as far as the parallels of 45° or 5(JP N. At no part of their progress is it
80 dangerous to meet a cyclone as during its recurvature, especially if it
should be moving at a rapid rate or changing its course quickly, for
great perplexity must in such a case arise as to the course of the storm, at a
time when a prompt decision may be of the utmost importance. Fortu-
nately, typhoons seldom recurye in the China sea, but most frequently
recurve east of the meridian of 130° W., between the parallels of 18° and
28° N., a locality somewhat out of the track of vessels.

As these great storms obey fixed laws, it follows that the position and
track of a typhoon may be determined with a considerable degree of
accuracy. The axis or central line of progression is called the storm-path,
and divides the storm-field into two semicircles, called right and left, look-
ing at the direction in which it is bodily moving ; thus the right semi-
circle of a typhoon is always the more easterly one. Each semicircle has
two quadrants, one preceding or leading, one lying behind or following,
the storm's centre. Now, by observing the direction of the wind it is easy
to ascertain the ship's position in the storm-field by the following rule of
thumb : — Look at the wind's eye, note its direction, and the eighth point to
the right is the bearing of the centre of the storm ; thus, if tlie wind be
N.E. the storm's centre is S.E. Next, by observing in which dh-ection the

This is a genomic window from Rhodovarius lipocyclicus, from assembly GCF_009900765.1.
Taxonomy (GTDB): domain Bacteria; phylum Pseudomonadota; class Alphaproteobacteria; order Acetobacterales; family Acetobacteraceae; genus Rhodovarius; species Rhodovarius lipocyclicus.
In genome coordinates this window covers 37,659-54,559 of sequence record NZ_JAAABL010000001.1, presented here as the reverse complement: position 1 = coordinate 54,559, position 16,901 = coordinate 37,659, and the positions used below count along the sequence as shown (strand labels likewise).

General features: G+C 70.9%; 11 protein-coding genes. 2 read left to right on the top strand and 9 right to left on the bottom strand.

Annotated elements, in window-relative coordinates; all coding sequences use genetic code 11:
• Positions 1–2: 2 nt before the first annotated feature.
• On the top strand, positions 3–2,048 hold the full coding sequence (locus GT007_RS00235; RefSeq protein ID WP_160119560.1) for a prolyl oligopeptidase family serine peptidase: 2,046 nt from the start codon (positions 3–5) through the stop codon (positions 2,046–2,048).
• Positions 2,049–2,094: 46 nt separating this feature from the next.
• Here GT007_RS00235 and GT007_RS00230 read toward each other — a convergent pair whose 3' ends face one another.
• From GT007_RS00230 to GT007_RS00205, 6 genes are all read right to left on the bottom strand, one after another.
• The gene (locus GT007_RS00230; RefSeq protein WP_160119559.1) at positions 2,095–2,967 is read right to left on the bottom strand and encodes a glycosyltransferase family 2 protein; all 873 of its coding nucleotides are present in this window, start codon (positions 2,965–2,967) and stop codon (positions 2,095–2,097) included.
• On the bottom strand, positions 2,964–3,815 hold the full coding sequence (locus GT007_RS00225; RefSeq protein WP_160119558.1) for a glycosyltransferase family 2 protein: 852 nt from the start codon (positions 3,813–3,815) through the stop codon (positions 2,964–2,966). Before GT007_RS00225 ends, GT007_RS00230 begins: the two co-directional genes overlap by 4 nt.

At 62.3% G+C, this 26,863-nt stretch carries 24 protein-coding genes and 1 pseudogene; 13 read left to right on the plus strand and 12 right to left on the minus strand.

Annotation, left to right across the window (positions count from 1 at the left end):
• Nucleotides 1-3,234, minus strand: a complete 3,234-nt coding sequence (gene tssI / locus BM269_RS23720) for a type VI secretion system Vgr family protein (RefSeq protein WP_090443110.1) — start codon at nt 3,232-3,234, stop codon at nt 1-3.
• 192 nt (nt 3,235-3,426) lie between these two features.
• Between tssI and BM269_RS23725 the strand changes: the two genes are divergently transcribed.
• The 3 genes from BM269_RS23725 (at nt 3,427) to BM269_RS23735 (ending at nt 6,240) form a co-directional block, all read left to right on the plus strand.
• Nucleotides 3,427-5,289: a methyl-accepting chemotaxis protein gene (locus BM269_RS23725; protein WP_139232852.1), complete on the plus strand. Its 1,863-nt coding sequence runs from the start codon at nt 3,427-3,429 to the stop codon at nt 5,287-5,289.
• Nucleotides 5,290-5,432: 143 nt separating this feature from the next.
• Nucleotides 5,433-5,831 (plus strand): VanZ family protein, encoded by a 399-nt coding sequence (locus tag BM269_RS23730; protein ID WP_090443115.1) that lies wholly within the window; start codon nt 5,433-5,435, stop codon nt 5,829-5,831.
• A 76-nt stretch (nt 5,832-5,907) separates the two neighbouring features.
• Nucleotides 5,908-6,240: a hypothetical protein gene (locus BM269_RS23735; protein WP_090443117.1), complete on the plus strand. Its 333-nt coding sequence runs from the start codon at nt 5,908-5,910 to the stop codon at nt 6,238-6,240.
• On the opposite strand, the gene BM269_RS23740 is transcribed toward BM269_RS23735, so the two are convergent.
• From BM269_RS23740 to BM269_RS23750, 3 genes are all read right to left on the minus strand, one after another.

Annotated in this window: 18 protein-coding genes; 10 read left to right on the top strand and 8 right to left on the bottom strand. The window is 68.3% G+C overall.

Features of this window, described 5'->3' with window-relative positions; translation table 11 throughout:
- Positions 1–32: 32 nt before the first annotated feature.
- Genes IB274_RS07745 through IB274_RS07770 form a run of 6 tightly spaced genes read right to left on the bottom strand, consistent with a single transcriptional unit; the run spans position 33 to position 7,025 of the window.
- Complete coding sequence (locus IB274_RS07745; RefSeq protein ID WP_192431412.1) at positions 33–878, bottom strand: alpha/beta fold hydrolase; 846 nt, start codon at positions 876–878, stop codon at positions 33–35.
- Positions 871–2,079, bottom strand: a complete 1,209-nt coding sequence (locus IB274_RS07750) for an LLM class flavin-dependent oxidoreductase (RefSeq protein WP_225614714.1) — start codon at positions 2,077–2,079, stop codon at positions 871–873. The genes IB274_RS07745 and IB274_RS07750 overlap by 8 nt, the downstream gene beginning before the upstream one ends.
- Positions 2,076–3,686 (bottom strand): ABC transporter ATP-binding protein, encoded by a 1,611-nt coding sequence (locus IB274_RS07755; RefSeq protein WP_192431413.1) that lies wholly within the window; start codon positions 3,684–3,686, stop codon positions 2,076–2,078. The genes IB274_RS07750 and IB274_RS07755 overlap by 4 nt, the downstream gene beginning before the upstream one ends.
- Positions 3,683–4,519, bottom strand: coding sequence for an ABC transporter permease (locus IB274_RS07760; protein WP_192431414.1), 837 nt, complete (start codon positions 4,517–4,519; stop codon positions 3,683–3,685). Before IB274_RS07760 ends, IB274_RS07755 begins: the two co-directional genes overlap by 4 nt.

wind veers, the approximate course of the storm-path may be determined.
To make an accurate mental deduction the ship should be stationary, but
a better method is to project on the chart, if the scale be large enough, or
otherwise on a sheet of paper, the positions of ship and vortex about
50 miles apart, marking off the ship's track and the varying position of
the vortex, and making an allowance of about four miles decrease of dis-
tance for every tenth of an inch that the barometer falls. By adopting
this graphic method the perplexities arising from apparent anomalies due
to the separate motions of ship and storm may be obviated. For instance,
if a ship were running in the same direction as a typhoon, but overtaking
it, the wind would be found to veer in a direction the very opposite of
that which it would have done had she been hove- to, and an erroneous
conclusion might be drawn from this circumstance regarding her position
in the storm-field and the proper steps to be taken.

Praetloal Observations. — The following table, taken from Professor
Dove's " Law of Storms," exhibits how a ship should be handled under
most circumstances on meeting a typhoon, that is to say, a cyclone in the
northern hemisphere, observing that it is only possible for a vessel to run
where she has sea room.

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Direction of
wind at

Bearing of
the centre

Shift of




Shift of


the beginning

from the


Course to



of Storm.










Towards N.




N. by W.


E. by N. 1

1 ,9 W.






„ w.



S.W. by W.

N.W. by N.




„ w.






„ w.


S.W. by S.

N.W. by W.



„ w.





! „ w.


S. by W.

W. by N.


N. by E.

1 >». w.



Online LibraryGreat Britain. Hydrographic OfficeThe China Sea directory: Comprising the coasts of China from Hong Kong to ... → online text (page 2 of 72)